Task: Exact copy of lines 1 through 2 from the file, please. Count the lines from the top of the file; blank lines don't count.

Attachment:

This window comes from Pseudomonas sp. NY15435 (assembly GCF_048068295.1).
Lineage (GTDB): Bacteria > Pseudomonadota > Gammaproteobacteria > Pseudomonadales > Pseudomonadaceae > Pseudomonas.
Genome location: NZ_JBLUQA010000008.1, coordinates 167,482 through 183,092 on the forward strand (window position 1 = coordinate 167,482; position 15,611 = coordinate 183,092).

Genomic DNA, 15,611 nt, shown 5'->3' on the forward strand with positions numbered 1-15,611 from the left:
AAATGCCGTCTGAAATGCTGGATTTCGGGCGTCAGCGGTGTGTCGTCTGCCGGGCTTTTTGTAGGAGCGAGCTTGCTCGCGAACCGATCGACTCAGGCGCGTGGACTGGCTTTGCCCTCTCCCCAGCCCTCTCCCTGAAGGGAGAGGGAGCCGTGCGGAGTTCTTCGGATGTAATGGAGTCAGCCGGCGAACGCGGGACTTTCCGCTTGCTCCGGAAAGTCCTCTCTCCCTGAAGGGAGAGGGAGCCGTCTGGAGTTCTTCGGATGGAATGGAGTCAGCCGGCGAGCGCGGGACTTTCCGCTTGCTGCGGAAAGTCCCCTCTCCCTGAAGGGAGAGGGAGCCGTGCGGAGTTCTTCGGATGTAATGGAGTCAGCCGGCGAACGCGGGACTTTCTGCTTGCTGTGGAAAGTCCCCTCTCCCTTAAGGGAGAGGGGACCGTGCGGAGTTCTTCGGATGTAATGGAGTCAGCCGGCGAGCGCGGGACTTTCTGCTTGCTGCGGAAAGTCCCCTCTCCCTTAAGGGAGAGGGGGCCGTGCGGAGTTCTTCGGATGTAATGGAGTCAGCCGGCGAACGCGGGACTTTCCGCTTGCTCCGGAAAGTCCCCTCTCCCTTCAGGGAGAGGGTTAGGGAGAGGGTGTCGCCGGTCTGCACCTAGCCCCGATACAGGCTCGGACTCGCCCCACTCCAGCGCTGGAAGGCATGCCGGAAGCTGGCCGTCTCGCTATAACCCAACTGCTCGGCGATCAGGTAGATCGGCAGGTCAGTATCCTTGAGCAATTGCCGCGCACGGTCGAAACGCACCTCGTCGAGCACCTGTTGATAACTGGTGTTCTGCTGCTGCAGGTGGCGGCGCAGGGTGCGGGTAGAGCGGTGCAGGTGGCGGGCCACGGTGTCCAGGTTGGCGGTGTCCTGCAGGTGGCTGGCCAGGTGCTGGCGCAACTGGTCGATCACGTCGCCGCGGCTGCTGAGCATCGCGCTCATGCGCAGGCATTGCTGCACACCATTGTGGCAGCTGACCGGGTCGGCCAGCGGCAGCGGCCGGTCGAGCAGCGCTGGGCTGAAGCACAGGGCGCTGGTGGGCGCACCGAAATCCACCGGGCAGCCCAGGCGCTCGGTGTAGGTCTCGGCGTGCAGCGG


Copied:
This window comes from Pseudomonas sp. NY15435 (assembly GCF_048068295.1).
Lineage (GTDB): Bacteria > Pseudomonadota > Gammaproteobacteria > Pseudomonadales > Pseudomonadaceae > Pseudomonas.